“They’re a family and we’re a family as well,” says Nawalowalo. “Opening up and exploring one’s personal stories means there must be a lot of trust across all parties. It was important for Fa‘amoana to feel that we could represent and tell the story in the right way.”
This meant both making sure that Luafutu and his aiga were comfortable with what material was told and collaborating closely about content. Nawalowalo would come up with ideas – often expressed as images rather than text – and ask him what he thought and felt about it. The talanoa was significant, as was learning not to make assumptions.
“It’s delicate. Everything is built on trust. You have to be selective, with how you tell a story or what you reveal, because nobody in this world is perfect, and no family is perfect.”
As a child, Luafutu was subjected to ongoing abuse by people in positions of power who should have protected him. It is remarkable that he has been able to trust anyone, let alone a director to tell his story. He explains that Nawalowalo has a “patient, loving, careful style of working, that brings out the best in everyone.” His trust in her was not just about their long-spanning relationship, but also about the Pacific lens that she brought to the story. “To me it is like the fāgogo, Sāmoan stories, my great grandmother told to me as a child in Sāmoa.”
He loves her use of beautiful imagery, and insight into the role of the women in the aiga. “In a story about men, she highlights the importance of the women; the mothers holding families together,” he says.
In terms of men, Nawalowalo was conscious of the history of racism in Aotearoa, and how Pacific men have been represented in film and media. She was aware of how people speak about gangs without real knowledge or insight into the driving forces that put Pacific men into them. In the case of Luafutu and his friends who were gang connected, it was their deep friendships that helped them survive. “All of these things are great strengths that bonded children together, because they went through these very dark times inside a state system, and those unbreakable bonds are amazing things, actually, but they can be represented in different ways,” she says.
It was important to Nawalowalo that the film-making process be mana enhancing rather than diminishing.
Think of racist representations of Pacific men, such as in Police 10/7. The point of difference with this representation is that it involves a survivor taking control of his narrative. “Fa‘amoana speaking from his own truth, directly to people, is very unique. And it's unfiltered,” she says.
Nawalowalo extended her desire for mana-enhancing representation into the look and feel of the film, layering in the visual aesthetics that are important to her within theatre-making, and keeping the feel and sensual experience of her theatre pieces within film.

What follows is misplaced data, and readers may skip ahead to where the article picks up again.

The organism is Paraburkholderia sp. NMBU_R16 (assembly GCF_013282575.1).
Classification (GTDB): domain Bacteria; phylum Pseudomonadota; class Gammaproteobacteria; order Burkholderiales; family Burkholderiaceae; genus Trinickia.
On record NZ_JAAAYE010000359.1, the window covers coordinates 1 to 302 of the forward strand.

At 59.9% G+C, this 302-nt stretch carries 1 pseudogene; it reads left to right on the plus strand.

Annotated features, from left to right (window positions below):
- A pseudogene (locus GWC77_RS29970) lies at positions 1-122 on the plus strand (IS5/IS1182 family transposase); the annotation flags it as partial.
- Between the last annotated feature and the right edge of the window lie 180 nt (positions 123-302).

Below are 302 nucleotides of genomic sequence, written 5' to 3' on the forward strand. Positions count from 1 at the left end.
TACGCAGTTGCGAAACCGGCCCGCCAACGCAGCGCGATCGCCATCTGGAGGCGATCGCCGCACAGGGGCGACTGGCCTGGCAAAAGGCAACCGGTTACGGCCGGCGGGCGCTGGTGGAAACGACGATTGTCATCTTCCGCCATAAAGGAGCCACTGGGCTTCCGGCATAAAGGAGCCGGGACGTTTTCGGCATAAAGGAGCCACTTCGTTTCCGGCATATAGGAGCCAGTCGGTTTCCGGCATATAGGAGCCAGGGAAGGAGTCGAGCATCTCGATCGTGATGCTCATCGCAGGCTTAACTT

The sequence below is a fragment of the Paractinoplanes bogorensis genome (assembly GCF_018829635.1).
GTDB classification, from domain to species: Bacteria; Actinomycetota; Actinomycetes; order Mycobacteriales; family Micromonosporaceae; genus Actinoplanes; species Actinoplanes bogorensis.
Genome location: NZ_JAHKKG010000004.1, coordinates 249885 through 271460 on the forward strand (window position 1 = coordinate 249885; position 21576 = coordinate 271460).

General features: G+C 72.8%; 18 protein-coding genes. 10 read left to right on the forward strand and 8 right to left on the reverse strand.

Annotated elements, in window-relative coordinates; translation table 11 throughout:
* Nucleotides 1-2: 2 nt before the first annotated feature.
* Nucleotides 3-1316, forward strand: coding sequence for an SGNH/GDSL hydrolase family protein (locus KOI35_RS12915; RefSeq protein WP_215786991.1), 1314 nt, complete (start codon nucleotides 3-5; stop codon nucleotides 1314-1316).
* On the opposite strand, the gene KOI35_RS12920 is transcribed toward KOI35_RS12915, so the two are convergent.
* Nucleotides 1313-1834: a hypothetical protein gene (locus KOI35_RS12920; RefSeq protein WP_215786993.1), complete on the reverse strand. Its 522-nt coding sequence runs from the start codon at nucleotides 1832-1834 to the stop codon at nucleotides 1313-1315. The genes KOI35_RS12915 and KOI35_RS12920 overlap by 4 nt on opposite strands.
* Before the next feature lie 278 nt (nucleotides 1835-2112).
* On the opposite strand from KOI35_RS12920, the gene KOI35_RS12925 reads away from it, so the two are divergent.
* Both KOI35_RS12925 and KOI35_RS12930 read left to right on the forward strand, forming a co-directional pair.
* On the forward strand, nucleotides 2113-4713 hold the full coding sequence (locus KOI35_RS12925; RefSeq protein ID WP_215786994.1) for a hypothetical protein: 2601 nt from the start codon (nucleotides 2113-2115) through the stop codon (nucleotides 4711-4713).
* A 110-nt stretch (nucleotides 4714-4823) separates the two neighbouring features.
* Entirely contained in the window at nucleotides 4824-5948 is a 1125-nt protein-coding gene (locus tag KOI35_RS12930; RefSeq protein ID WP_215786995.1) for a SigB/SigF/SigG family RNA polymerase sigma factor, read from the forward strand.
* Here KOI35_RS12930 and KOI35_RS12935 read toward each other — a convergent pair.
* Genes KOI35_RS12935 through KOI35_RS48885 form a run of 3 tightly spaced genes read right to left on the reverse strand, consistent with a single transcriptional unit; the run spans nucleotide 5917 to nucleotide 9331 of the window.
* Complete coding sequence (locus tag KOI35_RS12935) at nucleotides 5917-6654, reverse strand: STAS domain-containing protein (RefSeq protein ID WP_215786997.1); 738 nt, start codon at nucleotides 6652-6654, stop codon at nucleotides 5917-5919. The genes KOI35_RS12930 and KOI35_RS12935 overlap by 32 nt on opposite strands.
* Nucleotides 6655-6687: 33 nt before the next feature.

She worked with colour grader Gareth Evans to make the skin tones look beautiful, “[trying] to make the colouring really rich. You are looking at things of darkness, or that are supposed to be negative, but are actually making it look beautiful. It can disarm an audience because they can look at something like a tattoo that sometimes the media can represent as negative. Actually, it's beautiful. It's the strength and the beauty of that.”
When theatre company The Conch started working with Fa‘amoana John Luafutu in 2018, “There was complete denial from the New Zealand Government that the atrocities had even occurred,” says Wyeth.
Now, the Royal Commission of Inquiry has led to many survivors stepping forward. Wyeth is excited about the opportunities for survivors to see the documentary during its six NZIFF screenings throughout the country. “Fa‘amoana using the power of his amazing creative voice to tell his story has led to such massive change.”
Luafutu is clear that we as a country need to face the harm done, as:
“healing is not something just personal, this country needs to face the truth of its history to heal. To do this we’ve all got to be creative, and create solutions which bring change. I believe the truth will set us free.”
Filming A Boy Called Piano meant that Nawalowalo had to return with Luafutu to Kohitere, where he was detained 55 years earlier. “Why would I ask him to do that? Why would one ask a man to revisit some of the darkest things in their life? Because we must take control of these things. By revisiting something, you can release it, and you can say, ‘You don't have that power over me’.”
It was vital that Nawalowalo followed Luafutu’s lead. She would adjust what they filmed based on whether he felt okay. It was still a risk, however. “I don't think he even knew emotionally how he might feel,” says Nawalowalo.
For Luafutu, the gym and the security block were sites of trauma. The gym was one of the very violent places, where the screws would turn away and “the kids would battle it out”. Nawalowalo held off filming in those places until towards the end. “We knew it was a place of darkness,” she says.
The need to face that darkness is mirrored by Luafutu’s own process of writing and healing. “When people think of healing they think of easing pain, but the reality is to release it, you’ve first got to feel it,” says Luafutu. “In writing A Boy called Piano, I had to go back to experiences I’d suppressed for years. I had to go into the darkness, as Nina says, to find the light. Even if it’s just a fine pinprick, you follow that thread and it leads you out.”
A Boy Called Piano: The Story of Fa‘amoana John Luafutu
Whānau Mārama New Zealand International Film Festival
Tāmaki Makaurau Auckland
3 and 4 August
9 and 10 August
14 and 17 August
The Pantograph Punch publishes urgent and vital cultural commentary by the most exciting new voices in Aotearoa.
The Pantograph Punch publishes urgent and vital cultural commentary by the most exciting new voices in Aotearoa.